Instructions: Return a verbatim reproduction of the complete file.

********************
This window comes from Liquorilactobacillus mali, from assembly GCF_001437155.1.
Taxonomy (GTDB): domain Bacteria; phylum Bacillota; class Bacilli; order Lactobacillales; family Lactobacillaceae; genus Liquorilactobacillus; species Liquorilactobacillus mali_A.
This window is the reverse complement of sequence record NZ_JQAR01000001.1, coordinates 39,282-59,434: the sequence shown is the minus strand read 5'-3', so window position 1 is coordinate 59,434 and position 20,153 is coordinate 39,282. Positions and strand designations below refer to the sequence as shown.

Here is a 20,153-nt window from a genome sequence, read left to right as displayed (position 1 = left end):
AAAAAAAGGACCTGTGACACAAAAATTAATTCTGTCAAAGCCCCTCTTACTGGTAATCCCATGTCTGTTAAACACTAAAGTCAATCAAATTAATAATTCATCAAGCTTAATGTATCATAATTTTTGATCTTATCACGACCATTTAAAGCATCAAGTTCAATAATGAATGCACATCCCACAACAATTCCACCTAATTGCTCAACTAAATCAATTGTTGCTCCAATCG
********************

This window comes from Liquorilactobacillus mali, from assembly GCF_001437155.1.
Taxonomy (GTDB): domain Bacteria; phylum Bacillota; class Bacilli; order Lactobacillales; family Lactobacillaceae; genus Liquorilactobacillus; species Liquorilactobacillus mali_A.
This window is the reverse complement of sequence record NZ_JQAR01000001.1, coordinates 39,282-59,434: the sequence shown is the minus strand read 5'-3', so window position 1 is coordinate 59,434 and position 20,153 is coordinate 39,282. Positions and strand designations below refer to the sequence as shown.

Here is a 20,153-nt window from a genome sequence, read left to right as displayed (position 1 = left end):
AAAAAAAGGACCTGTGACACAAAAATTAATTCTGTCAAAGCCCCTCTTACTGGTAATCCCATGTCTGTTAAACACTAAAGTCAATCAAATTAATAATTCATCAAGCTTAATGTATCATAATTTTTGATCTTATCACGACCATTTAAAGCATCAAGTTCAATAATGAATGCACATCCCACAACAATTCCACCTAATTGCTCAACTAAATCAATTGTTGCTCCAATCG